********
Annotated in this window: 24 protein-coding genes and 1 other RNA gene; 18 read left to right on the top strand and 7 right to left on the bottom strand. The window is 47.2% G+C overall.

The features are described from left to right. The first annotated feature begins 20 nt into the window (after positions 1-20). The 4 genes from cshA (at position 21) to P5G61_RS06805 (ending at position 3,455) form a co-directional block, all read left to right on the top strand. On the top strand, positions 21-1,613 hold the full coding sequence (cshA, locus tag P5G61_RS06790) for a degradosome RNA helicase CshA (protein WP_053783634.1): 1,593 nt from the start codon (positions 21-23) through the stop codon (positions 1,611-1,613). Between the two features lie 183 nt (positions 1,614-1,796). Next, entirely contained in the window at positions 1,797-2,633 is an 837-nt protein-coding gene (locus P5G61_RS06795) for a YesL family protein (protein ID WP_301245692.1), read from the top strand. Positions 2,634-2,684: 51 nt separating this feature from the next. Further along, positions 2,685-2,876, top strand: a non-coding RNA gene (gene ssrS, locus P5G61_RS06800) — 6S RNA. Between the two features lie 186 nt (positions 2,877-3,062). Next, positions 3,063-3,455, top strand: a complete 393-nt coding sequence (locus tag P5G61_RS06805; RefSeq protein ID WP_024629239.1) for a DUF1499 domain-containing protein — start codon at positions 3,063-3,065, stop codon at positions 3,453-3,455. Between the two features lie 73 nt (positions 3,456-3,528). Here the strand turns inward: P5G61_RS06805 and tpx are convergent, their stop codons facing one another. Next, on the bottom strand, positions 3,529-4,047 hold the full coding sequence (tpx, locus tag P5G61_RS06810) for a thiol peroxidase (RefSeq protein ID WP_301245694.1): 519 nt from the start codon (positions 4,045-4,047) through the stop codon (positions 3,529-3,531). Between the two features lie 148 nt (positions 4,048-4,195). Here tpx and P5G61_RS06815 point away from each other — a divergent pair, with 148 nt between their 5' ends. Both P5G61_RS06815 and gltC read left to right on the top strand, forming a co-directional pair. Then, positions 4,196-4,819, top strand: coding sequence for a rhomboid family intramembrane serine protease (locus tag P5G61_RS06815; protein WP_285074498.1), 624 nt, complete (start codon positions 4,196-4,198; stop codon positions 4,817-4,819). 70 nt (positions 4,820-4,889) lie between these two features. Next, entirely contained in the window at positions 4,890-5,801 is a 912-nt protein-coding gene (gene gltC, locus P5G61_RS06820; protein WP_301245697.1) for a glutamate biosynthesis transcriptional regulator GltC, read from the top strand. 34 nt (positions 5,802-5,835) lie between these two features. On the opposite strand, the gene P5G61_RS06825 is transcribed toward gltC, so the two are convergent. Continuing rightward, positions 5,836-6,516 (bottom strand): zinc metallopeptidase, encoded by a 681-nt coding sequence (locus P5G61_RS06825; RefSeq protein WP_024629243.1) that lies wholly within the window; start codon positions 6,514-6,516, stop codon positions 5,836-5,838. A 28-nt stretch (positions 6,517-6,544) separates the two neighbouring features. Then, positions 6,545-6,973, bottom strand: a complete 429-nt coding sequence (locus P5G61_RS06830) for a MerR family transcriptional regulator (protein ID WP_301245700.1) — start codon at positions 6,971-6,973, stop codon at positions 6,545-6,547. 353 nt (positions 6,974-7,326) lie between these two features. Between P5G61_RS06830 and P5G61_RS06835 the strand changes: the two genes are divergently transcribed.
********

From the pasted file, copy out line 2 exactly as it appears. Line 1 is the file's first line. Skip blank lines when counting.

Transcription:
The features are described from left to right. The first annotated feature begins 20 nt into the window (after positions 1-20). The 4 genes from cshA (at position 21) to P5G61_RS06805 (ending at position 3,455) form a co-directional block, all read left to right on the top strand. On the top strand, positions 21-1,613 hold the full coding sequence (cshA, locus tag P5G61_RS06790) for a degradosome RNA helicase CshA (protein WP_053783634.1): 1,593 nt from the start codon (positions 21-23) through the stop codon (positions 1,611-1,613). Between the two features lie 183 nt (positions 1,614-1,796). Next, entirely contained in the window at positions 1,797-2,633 is an 837-nt protein-coding gene (locus P5G61_RS06795) for a YesL family protein (protein ID WP_301245692.1), read from the top strand. Positions 2,634-2,684: 51 nt separating this feature from the next. Further along, positions 2,685-2,876, top strand: a non-coding RNA gene (gene ssrS, locus P5G61_RS06800) — 6S RNA. Between the two features lie 186 nt (positions 2,877-3,062). Next, positions 3,063-3,455, top strand: a complete 393-nt coding sequence (locus tag P5G61_RS06805; RefSeq protein ID WP_024629239.1) for a DUF1499 domain-containing protein — start codon at positions 3,063-3,065, stop codon at positions 3,453-3,455. Between the two features lie 73 nt (positions 3,456-3,528). Here the strand turns inward: P5G61_RS06805 and tpx are convergent, their stop codons facing one another. Next, on the bottom strand, positions 3,529-4,047 hold the full coding sequence (tpx, locus tag P5G61_RS06810) for a thiol peroxidase (RefSeq protein ID WP_301245694.1): 519 nt from the start codon (positions 4,045-4,047) through the stop codon (positions 3,529-3,531). Between the two features lie 148 nt (positions 4,048-4,195). Here tpx and P5G61_RS06815 point away from each other — a divergent pair, with 148 nt between their 5' ends. Both P5G61_RS06815 and gltC read left to right on the top strand, forming a co-directional pair. Then, positions 4,196-4,819, top strand: coding sequence for a rhomboid family intramembrane serine protease (locus tag P5G61_RS06815; protein WP_285074498.1), 624 nt, complete (start codon positions 4,196-4,198; stop codon positions 4,817-4,819). 70 nt (positions 4,820-4,889) lie between these two features. Next, entirely contained in the window at positions 4,890-5,801 is a 912-nt protein-coding gene (gene gltC, locus P5G61_RS06820; protein WP_301245697.1) for a glutamate biosynthesis transcriptional regulator GltC, read from the top strand. 34 nt (positions 5,802-5,835) lie between these two features. On the opposite strand, the gene P5G61_RS06825 is transcribed toward gltC, so the two are convergent. Continuing rightward, positions 5,836-6,516 (bottom strand): zinc metallopeptidase, encoded by a 681-nt coding sequence (locus P5G61_RS06825; RefSeq protein WP_024629243.1) that lies wholly within the window; start codon positions 6,514-6,516, stop codon positions 5,836-5,838. A 28-nt stretch (positions 6,517-6,544) separates the two neighbouring features. Then, positions 6,545-6,973, bottom strand: a complete 429-nt coding sequence (locus P5G61_RS06830) for a MerR family transcriptional regulator (protein ID WP_301245700.1) — start codon at positions 6,971-6,973, stop codon at positions 6,545-6,547. 353 nt (positions 6,974-7,326) lie between these two features. Between P5G61_RS06830 and P5G61_RS06835 the strand changes: the two genes are divergently transcribed.